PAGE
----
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Selenium: A Guide to Uses and Scientific Evidence

What is Selenium?

Selenium is a trace mineral that is essential for human health. It is found naturally in soil, water, and some foods. Selenium is a crucial component of several selenoproteins, which play various roles in the body’s antioxidant defense system, thyroid function, and immune response.

Uses of Selenium

Selenium is commonly used as a dietary supplement for various purposes, including:

  • Antioxidant support
  • Supporting thyroid function
  • Boosting immune health
  • Reducing inflammation
  • Protecting against certain chronic diseases

Scientific Support for its Uses

Research suggests that Selenium plays a crucial role in the body’s antioxidant defense system by supporting the activity of selenoproteins such as glutathione peroxidases and thioredoxin reductases. These enzymes help neutralize free radicals and reduce oxidative stress, which can damage cells and contribute to various health conditions[1].

Furthermore, Selenium is essential for thyroid function, as it is a key component of the enzyme iodothyronine deiodinases, which convert thyroxine (T4) to its active form, triiodothyronine (T3). Adequate Selenium levels are necessary for proper thyroid hormone synthesis and metabolism[2].

In addition to its antioxidant and thyroid-supporting properties, Selenium also plays a crucial role in immune health. Selenium deficiency has been associated with impaired immune function and increased susceptibility to infections. Selenium supplementation may help enhance immune response and reduce the risk of certain infections[3].

Moreover, Selenium has been studied for its potential anti-inflammatory effects and its role in protecting against chronic diseases such as cardiovascular disease, cancer, and autoimmune disorders. Selenium’s antioxidant and immune-modulating properties may contribute to its protective effects against these conditions[4][5].

Health Concerns

While Selenium is essential for human health, excessive intake can lead to toxicity. Selenium toxicity, known as selenosis, can cause symptoms such as gastrointestinal upset, hair loss, nail brittleness, and neurological abnormalities. Long-term excessive Selenium intake can also increase the risk of developing diabetes and cardiovascular disease[6].

It is essential to consume Selenium within the recommended dietary intake levels to avoid deficiency or toxicity. The recommended dietary allowance (RDA) for Selenium varies depending on age, sex, and life stage, but typically ranges from 55 to 70 micrograms per day for adults[7].

Recommended Standardization or Dosage

Selenium supplements are available in various forms, including selenomethionine, selenium-enriched yeast, and sodium selenite. The recommended dosage of Selenium supplementation depends on individual factors such as age, sex, dietary intake, and health status.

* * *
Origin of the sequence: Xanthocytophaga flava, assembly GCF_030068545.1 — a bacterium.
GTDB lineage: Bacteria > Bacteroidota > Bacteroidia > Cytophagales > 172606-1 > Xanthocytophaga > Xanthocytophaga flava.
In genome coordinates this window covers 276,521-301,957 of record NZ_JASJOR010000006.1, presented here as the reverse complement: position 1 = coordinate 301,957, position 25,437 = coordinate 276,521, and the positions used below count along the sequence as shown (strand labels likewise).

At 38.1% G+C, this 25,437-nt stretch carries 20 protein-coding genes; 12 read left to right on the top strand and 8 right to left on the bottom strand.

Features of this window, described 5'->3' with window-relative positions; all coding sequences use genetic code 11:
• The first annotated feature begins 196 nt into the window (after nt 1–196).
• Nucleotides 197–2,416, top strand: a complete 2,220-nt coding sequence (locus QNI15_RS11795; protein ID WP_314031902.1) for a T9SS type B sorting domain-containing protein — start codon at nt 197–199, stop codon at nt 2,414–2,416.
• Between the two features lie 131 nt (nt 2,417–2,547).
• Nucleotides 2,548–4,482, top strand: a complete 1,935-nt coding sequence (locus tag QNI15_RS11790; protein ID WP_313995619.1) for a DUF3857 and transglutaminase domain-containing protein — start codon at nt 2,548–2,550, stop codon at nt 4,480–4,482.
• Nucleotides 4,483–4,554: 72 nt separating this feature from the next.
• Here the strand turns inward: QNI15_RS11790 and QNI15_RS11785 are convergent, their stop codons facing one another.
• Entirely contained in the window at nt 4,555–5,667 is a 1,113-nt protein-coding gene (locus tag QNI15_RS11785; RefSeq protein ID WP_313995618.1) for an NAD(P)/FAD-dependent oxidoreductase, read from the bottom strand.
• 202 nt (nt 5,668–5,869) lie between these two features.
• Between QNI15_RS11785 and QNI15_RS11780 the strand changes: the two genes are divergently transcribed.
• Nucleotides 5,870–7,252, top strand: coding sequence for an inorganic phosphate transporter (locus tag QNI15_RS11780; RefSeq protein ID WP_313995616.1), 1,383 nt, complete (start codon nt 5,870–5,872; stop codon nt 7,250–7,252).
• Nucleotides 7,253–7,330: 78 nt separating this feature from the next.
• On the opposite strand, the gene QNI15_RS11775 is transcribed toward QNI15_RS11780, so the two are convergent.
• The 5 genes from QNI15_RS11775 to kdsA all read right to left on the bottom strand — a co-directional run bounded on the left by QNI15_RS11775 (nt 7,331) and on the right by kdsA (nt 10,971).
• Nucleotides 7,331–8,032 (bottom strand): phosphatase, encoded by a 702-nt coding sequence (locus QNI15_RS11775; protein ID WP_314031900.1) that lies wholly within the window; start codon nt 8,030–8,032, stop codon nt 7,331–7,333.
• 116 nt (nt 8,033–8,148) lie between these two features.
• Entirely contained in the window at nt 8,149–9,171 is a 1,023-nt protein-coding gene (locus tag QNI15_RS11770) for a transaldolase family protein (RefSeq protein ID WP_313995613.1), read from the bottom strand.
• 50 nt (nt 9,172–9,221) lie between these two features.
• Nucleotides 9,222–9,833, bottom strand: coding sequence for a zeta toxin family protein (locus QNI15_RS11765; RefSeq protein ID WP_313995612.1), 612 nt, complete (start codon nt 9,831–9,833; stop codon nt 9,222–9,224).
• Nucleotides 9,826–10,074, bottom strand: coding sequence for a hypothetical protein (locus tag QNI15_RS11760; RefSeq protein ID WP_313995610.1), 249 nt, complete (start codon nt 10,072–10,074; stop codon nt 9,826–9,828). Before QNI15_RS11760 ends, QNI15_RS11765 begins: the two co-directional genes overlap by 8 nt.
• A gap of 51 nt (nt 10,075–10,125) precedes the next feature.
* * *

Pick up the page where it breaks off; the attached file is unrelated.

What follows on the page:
For general health maintenance, the typical dosage of Selenium supplements ranges from 50 to 200 micrograms per day. Higher dosages may be recommended for specific health conditions or under the guidance of a healthcare professional. It is essential to follow the recommended dosage instructions provided by the supplement manufacturer or healthcare provider.


  1. Rayman MP. The importance of selenium to human health. *Lancet*. 2000;356(9225):233-241. doi:10.1016/s0140-6736(00)02490-9
  2. Arthur JR, Nicol F, Beckett GJ. Selenium deficiency, thyroid hormone metabolism, and thyroid hormone deiodinases. *Am J Clin Nutr*. 1993;57(2 Suppl):236S-239S. doi:10.1093/ajcn/57.2.236s
  3. Broome CS, McArdle F, Kyle JA, et al. An increase in selenium intake improves immune function and poliovirus handling in adults with marginal selenium status. *Am J Clin Nutr*. 2004;80(1):154-162. doi:10.1093/ajcn/80.1.154
  4. Rayman MP. Selenium and human health. *Lancet*. 2012;379(9822):1256-1268. doi:10.1016/s0140-6736(11)61452-9
  5. Bleys J, Navas-Acien A, Guallar E. Serum selenium levels and all-cause, cancer, and cardiovascular mortality among US adults. *Arch Intern Med*. 2008;168(4):404-410. doi:10.1001/archinternmed.2007.74
  6. Vinceti M, Filippini T, Del Giovane C, Dennert G, Zwahlen M, Brinkman M, Zeegers MP, Horneber M, D’Amico R, Crespi CM. Selenium for preventing cancer. *Cochrane Database of Systematic Reviews*. 2018;1(1):CD005195. doi:10.1002/14651858.CD005195.pub4
  7. Institute of Medicine (US) Panel on Dietary Antioxidants and Related Compounds. Dietary Reference Intakes for Vitamin C, Vitamin E, Selenium, and Carotenoids. National Academies Press (US); 2000. PMID: 25057538.


Selenium is an essential trace mineral that plays a crucial role in antioxidant defense, thyroid function, immune health, and disease prevention. While Selenium supplementation may offer various health benefits, it is important to consume it within the recommended dietary intake levels to avoid deficiency or toxicity. Individuals should consult with a healthcare professional before starting Selenium supplementation, especially if they have underlying health conditions or are taking medications.

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